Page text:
Guideboat Paddles and More from the Collection of Ted Comstock, Saranac LakeJuly 8, 2017-August 19, 2017
Ted Comstock, Saranac Lake, NY, has been interested in the Adirondack region for most of his life. He was a curator at the (then named) Adirondack Museum in Blue Mountain Lake, NY, in the 1970s. Ted is a lifelong student of the region’s history, artifacts, and publications. He established and operated Wildwood Enterprises in Old Forge, NY, from 1979-1991, a shop where he specialized in regional books, prints, paintings, early photographs, vintage wooden boats, and antiques.
Ted has a great respect for finely crafted items, especially ones that are functional and designed in response to the specific circumstances in which they will be used. At the top of Ted’s list is the Adirondack guideboat: “It was designed by a topographical imperative -- all those water highways -- a remarkably efficient tool. Today, it is known around the world. These boats perfectly answered the question of how to navigate on and between Adirondack waters; and they are so much fun to row.”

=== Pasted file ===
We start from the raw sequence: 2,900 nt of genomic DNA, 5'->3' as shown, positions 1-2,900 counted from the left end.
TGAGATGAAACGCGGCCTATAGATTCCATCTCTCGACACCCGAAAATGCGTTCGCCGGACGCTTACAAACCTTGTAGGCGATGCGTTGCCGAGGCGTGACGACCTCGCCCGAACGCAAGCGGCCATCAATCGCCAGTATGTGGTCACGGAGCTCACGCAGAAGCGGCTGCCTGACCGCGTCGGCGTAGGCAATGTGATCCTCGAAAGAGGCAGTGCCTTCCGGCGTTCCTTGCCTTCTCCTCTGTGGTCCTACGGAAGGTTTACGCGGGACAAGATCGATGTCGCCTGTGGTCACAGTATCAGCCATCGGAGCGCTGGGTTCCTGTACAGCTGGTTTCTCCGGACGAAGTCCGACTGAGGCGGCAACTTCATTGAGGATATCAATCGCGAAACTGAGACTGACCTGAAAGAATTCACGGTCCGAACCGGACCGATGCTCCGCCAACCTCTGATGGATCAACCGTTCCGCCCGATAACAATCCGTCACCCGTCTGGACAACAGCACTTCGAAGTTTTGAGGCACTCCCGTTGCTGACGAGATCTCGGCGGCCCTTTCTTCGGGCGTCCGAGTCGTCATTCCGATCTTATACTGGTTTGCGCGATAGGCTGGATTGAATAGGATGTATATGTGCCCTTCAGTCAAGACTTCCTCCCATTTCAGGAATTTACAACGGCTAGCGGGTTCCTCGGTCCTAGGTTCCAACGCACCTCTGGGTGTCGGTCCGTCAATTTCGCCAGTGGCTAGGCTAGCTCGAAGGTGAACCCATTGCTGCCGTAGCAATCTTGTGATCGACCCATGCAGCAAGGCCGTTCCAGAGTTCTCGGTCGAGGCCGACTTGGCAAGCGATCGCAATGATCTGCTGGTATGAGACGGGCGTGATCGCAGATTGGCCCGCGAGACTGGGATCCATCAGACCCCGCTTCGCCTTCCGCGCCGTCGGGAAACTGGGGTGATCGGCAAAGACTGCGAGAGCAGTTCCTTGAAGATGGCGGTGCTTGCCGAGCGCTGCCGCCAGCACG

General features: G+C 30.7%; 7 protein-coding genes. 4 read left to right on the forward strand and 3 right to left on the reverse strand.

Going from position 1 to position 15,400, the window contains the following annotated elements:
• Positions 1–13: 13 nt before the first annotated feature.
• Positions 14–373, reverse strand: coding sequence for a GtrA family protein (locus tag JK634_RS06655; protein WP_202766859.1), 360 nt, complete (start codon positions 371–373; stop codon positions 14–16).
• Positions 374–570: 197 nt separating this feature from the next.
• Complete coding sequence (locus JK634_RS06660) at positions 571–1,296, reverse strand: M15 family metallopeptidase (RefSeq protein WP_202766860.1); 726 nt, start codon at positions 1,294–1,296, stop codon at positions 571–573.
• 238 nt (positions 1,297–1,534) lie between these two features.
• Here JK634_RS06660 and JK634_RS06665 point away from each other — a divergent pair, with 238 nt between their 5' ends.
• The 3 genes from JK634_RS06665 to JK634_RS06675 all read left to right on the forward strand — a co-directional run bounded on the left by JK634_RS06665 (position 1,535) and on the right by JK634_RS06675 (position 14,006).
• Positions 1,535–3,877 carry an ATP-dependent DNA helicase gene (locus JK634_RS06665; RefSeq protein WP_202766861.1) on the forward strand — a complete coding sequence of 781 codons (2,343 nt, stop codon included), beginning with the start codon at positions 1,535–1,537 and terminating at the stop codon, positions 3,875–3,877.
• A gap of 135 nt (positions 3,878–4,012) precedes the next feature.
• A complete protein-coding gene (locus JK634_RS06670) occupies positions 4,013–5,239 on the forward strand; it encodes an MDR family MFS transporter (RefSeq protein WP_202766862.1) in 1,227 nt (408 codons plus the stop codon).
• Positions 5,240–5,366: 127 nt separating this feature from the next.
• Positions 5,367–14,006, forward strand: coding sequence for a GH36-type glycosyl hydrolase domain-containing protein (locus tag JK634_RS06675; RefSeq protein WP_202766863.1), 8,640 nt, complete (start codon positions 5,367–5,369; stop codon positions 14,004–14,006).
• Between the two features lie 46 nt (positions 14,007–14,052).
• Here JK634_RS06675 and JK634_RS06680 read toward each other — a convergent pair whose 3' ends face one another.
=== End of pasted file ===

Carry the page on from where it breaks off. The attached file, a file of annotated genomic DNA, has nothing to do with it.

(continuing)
For this display, Ted will exhibit a collection of full-size vintage guideboat and canoe paddles made in the Adirondacks at different times and places, and related items, such as a souvenir paddle blank from Parsons Brothers in Old Forge. The display will also feature supporting illustrative materials. “We live in a plastic world. There is so much pressure to forget about heritage and history. People need to remember how remarkable North Country craftsmen were, and are. At the core of our region’s past are those designers and builders of wooden rowing and paddling craft.”
This exhibition is made possible by the generous support of Guide Boat Realty, LLC.
The Personal Collections series is made possible in part by the New York State Council on the Arts, Folk Arts Program, with the support of Governor Andrew M. Cuomo and the New York State Legislature.